This simply can't happen at the next level. This kind of lack of gap discipline could keep him from seeing significant playing time on defense. McDuffie's over-eagerness can also lead to him taking bad angles to the ball carrier.

In this next clip, the young linebacker tries to shoot the gap and make the early stop instead of reading the runner's trajectory and working to gain outside leverage. It would be better as an off-ball linebacker to press outside and try to force the run back inside, where he will have help from teammates to make the stop. If McDuffie does take the risk and takes a sharp angle to the ball carrier then he has to make this tackle. Otherwise, it results in a big gain.

Like many of the plays shown here about McDuffie, it is easy to appreciate how aggressive and downhill he plays. However, going forward, it would be good for him to show a little more patience and processing before he clicks and closes.

Take this last clip, for example. McDuffie reads the pulling lineman, but instead of locating the ball carrier, he gets downhill fast and gets sucked into the blocker, showing very little awareness where the ball carrier was heading. This mistake takes McDuffie out the play and results in the tailback getting a nice gain right in the spot where McDuffie vacated.

It is these inconsistiences in McDuffie's run defense that may prevent him from seeing the field immediately in the NFL. However, the good news is they are all correctible with proper coaching.


5) Inconsistent in Coverage

McDuffie's athleticism and speed certainly help him play in space and make plays on the ball in coverage. However, he can also be ver inconsistent in coverage, which may limit his role in the NFL. The Packers may think twice about leaving him on the field on third downs.

Watch in this clip against Notre Dame, how McDuffie drops in zone coverage in the middle of the field. However, he lets the receiver get behind him and then is a step slow to stick with the post route as it breaks toward the sideline.

McDuffie's effort to still make the stop here is commendable, even though he was beat in coverage. However, it is still concerning when a receiver gets a reception over the middle of the field this easily.

In this next clip, McDuffie gest upfield because of play action, but then when he reads it's a pass he tries to recover and drop in coverage. Linebackers are often taught to play the run first, so it is understandable he reacts to the play action. However, once he sees that it is pass he needs to get more depth in his pass drop. Because he fails to do this, the quarterback is able to complete the pass over the top of him.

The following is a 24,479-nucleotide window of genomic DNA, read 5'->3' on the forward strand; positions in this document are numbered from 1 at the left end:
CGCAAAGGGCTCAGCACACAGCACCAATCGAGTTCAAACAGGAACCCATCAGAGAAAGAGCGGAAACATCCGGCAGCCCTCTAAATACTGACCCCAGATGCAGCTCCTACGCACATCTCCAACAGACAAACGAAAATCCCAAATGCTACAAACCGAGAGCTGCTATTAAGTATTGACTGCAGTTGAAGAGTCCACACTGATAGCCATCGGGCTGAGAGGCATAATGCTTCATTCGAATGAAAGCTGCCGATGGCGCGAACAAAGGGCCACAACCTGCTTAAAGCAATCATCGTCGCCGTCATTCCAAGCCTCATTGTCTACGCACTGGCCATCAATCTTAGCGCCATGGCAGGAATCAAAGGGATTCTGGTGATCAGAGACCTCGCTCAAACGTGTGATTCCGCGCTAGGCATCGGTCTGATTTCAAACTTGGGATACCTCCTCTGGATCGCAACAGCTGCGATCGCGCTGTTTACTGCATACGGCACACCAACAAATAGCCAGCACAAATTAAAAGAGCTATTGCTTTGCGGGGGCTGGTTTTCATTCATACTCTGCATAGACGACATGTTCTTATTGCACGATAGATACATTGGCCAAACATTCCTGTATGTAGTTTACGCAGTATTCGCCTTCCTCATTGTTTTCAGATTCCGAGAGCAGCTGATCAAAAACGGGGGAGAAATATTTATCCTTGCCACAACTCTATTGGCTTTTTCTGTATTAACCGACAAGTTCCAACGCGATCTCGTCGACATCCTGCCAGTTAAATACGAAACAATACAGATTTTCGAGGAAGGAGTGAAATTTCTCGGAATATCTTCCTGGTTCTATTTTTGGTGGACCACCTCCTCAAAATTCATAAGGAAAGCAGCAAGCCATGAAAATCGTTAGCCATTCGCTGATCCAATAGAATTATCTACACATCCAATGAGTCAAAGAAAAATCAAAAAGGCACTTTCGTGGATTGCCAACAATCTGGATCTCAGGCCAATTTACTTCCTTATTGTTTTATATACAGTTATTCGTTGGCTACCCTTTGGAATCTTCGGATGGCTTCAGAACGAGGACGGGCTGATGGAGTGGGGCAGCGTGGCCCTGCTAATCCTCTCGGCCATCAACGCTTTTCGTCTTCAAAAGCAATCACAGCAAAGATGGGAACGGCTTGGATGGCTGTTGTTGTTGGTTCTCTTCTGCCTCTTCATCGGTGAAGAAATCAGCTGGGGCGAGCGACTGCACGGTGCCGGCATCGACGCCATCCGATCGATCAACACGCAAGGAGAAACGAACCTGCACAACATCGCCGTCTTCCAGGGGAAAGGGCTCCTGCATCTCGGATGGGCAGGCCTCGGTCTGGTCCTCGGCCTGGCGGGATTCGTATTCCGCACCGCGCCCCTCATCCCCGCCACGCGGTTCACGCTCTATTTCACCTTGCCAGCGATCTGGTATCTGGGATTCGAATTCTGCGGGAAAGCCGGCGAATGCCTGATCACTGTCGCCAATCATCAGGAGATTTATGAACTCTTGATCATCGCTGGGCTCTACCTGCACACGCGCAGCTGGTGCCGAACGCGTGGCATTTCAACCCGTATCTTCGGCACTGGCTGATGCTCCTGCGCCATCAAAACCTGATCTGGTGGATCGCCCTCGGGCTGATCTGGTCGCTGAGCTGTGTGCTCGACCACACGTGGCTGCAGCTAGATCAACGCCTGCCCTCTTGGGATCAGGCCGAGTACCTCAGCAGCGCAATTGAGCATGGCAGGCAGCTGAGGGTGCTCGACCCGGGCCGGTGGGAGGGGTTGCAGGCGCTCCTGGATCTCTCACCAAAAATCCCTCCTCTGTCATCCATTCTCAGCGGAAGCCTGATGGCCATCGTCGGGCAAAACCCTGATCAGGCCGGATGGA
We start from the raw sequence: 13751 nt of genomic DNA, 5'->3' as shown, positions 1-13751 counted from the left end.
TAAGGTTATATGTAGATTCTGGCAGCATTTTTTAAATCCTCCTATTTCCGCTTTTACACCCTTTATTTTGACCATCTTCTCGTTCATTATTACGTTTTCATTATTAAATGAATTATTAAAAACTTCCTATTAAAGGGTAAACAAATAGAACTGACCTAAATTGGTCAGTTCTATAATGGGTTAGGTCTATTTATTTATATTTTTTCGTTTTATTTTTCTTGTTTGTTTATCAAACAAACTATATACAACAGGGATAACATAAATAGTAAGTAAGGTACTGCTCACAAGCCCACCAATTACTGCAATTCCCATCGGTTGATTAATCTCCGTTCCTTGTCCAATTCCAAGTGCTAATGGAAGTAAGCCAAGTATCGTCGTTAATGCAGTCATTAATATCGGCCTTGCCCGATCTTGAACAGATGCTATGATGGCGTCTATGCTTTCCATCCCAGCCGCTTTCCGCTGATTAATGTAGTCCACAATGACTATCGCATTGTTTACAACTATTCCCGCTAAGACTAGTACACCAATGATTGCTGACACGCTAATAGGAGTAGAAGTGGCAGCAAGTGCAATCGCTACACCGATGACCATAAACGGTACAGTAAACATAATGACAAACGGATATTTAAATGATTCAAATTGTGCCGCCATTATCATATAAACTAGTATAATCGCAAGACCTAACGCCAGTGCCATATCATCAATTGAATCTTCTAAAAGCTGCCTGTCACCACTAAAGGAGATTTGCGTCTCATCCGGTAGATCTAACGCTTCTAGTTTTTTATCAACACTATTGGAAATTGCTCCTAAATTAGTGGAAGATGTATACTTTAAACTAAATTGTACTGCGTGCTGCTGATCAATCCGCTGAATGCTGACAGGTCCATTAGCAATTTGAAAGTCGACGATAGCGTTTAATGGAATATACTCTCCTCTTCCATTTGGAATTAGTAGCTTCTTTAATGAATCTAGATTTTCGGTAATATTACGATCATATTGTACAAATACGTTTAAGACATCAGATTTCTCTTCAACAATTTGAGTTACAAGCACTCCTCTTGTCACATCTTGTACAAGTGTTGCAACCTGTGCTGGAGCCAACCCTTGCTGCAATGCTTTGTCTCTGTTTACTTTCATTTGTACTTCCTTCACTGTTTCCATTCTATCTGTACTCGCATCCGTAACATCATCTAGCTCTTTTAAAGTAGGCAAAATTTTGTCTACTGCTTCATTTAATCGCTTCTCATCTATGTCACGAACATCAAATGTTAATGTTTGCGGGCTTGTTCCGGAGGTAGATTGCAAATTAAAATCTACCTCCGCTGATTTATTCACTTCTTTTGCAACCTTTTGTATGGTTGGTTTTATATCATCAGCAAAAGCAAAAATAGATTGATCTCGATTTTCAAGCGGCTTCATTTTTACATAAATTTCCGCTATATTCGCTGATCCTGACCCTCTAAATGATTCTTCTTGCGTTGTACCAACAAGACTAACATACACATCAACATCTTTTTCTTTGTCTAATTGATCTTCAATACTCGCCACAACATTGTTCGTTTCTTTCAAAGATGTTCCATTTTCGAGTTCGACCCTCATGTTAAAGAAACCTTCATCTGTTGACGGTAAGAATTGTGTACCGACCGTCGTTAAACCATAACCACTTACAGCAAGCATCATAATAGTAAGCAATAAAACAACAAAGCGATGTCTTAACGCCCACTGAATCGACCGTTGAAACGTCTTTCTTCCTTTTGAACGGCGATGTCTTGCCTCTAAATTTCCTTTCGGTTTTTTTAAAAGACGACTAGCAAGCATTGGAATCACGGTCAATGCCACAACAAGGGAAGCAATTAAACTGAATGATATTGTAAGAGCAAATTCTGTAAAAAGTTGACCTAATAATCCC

McDuffie can be a step slow at times reacting in coverage. However, at the next level that is just enough to give up big plays.

In this next example, McDuffie drops in coverage. It appears he is in a zone because he splits the difference between the back in the flat and the tight end on a curl route to his right. However, once he sees the quarterback look and point his shoulders to the tailback, McDuffie is a bit slow to react, which keeps him out of position to make the stop. Going against a player with Etienne's speed in coverage, defenders need to be very disciplined and can't afford to react slowly.

Again, these are fixable mistakes in McDuffie's game. A lot of it comes down to cleaning up simple technique or processing issues. If McDuffie reads and processes just a second faster on this last play then maybe he is in position to make the stop and save the touchdown.


6) Effective Blitzer and Brings Speed Off the Edge

Finally, one very underrated aspect of McDuffie's game is his abilty as a blitzer. He has great burst and speed coming off the edge, but his motor also helps him be relentless in getting after the quarterback. Watch in this next clip how McDuffie doesn't get home on his first attempt at the quarterback, but he quickly gets back to his feet and forces an incomplete as he hits the quarterback.

This is excellent second effort, and it is a great example of what McDuffie brings to the table as a pure football player. He truly plays to the whistle on every down.

McDuffie also has good burst off the edge, and he uses his hands will to disengage with tackles. This play against North Carolina is a prime example of this.

McDuffie does a nice job here shedding this block and closing in on the quarterback for the sack. McDuffie's athelticism and closing speed bring some versatility to the field as a pass rusher.

In this next play from the Florida State game, McDuffie does an excellent job on this twist to turn the corner and use his speed to close ground.

If McDuffie can bring this type of pass rush ability to the Packers defense then that will give them an inside linebacker to experiment with on third downs. And while he may struggle at times in coverage, his ability to blitz certainly helps his cause to stay on the field in passing situations.